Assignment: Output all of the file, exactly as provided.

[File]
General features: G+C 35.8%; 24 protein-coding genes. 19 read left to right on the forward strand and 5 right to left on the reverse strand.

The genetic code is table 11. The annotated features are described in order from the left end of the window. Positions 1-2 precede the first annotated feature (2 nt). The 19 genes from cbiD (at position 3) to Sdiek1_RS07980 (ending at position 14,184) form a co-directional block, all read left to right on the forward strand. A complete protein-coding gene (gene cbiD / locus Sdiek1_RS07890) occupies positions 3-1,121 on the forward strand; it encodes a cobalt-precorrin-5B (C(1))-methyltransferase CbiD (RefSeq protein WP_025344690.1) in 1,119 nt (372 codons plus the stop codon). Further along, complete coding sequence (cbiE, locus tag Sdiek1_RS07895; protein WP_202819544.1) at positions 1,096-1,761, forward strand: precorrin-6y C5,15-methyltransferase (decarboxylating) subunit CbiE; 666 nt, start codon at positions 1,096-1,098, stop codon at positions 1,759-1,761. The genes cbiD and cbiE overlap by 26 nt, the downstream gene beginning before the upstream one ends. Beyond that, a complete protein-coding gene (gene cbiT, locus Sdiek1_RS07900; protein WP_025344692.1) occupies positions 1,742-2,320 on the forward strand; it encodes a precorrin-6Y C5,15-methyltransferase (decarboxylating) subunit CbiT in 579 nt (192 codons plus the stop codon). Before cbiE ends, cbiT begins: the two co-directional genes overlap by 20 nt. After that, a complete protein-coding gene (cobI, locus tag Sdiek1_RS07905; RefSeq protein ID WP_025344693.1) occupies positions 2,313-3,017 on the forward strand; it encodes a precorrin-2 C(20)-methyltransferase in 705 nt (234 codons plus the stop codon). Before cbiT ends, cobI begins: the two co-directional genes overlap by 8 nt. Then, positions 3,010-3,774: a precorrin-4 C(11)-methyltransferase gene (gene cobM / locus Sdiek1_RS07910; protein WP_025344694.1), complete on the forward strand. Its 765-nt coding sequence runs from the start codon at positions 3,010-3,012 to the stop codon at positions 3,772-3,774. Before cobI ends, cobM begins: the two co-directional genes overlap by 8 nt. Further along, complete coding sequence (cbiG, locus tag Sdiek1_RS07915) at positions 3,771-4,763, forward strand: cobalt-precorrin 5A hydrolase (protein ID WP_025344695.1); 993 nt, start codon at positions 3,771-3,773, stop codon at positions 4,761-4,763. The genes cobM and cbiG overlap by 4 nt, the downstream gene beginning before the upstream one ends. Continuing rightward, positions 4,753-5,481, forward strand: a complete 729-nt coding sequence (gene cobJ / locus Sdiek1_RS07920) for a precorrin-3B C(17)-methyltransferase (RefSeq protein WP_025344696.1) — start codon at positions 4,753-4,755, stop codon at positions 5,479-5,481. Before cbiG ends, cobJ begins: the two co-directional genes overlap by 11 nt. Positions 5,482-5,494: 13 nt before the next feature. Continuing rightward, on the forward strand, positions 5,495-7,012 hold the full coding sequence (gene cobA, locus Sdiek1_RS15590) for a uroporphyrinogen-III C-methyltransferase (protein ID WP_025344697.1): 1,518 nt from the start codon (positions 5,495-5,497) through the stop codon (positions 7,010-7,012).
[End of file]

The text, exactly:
General features: G+C 35.8%; 24 protein-coding genes. 19 read left to right on the forward strand and 5 right to left on the reverse strand.

The genetic code is table 11. The annotated features are described in order from the left end of the window. Positions 1-2 precede the first annotated feature (2 nt). The 19 genes from cbiD (at position 3) to Sdiek1_RS07980 (ending at position 14,184) form a co-directional block, all read left to right on the forward strand. A complete protein-coding gene (gene cbiD / locus Sdiek1_RS07890) occupies positions 3-1,121 on the forward strand; it encodes a cobalt-precorrin-5B (C(1))-methyltransferase CbiD (RefSeq protein WP_025344690.1) in 1,119 nt (372 codons plus the stop codon). Further along, complete coding sequence (cbiE, locus tag Sdiek1_RS07895; protein WP_202819544.1) at positions 1,096-1,761, forward strand: precorrin-6y C5,15-methyltransferase (decarboxylating) subunit CbiE; 666 nt, start codon at positions 1,096-1,098, stop codon at positions 1,759-1,761. The genes cbiD and cbiE overlap by 26 nt, the downstream gene beginning before the upstream one ends. Beyond that, a complete protein-coding gene (gene cbiT, locus Sdiek1_RS07900; protein WP_025344692.1) occupies positions 1,742-2,320 on the forward strand; it encodes a precorrin-6Y C5,15-methyltransferase (decarboxylating) subunit CbiT in 579 nt (192 codons plus the stop codon). Before cbiE ends, cbiT begins: the two co-directional genes overlap by 20 nt. After that, a complete protein-coding gene (cobI, locus tag Sdiek1_RS07905; RefSeq protein ID WP_025344693.1) occupies positions 2,313-3,017 on the forward strand; it encodes a precorrin-2 C(20)-methyltransferase in 705 nt (234 codons plus the stop codon). Before cbiT ends, cobI begins: the two co-directional genes overlap by 8 nt. Then, positions 3,010-3,774: a precorrin-4 C(11)-methyltransferase gene (gene cobM / locus Sdiek1_RS07910; protein WP_025344694.1), complete on the forward strand. Its 765-nt coding sequence runs from the start codon at positions 3,010-3,012 to the stop codon at positions 3,772-3,774. Before cobI ends, cobM begins: the two co-directional genes overlap by 8 nt. Further along, complete coding sequence (cbiG, locus tag Sdiek1_RS07915) at positions 3,771-4,763, forward strand: cobalt-precorrin 5A hydrolase (protein ID WP_025344695.1); 993 nt, start codon at positions 3,771-3,773, stop codon at positions 4,761-4,763. The genes cobM and cbiG overlap by 4 nt, the downstream gene beginning before the upstream one ends. Continuing rightward, positions 4,753-5,481, forward strand: a complete 729-nt coding sequence (gene cobJ / locus Sdiek1_RS07920) for a precorrin-3B C(17)-methyltransferase (RefSeq protein WP_025344696.1) — start codon at positions 4,753-4,755, stop codon at positions 5,479-5,481. Before cbiG ends, cobJ begins: the two co-directional genes overlap by 11 nt. Positions 5,482-5,494: 13 nt before the next feature. Continuing rightward, on the forward strand, positions 5,495-7,012 hold the full coding sequence (gene cobA, locus Sdiek1_RS15590) for a uroporphyrinogen-III C-methyltransferase (protein ID WP_025344697.1): 1,518 nt from the start codon (positions 5,495-5,497) through the stop codon (positions 7,010-7,012).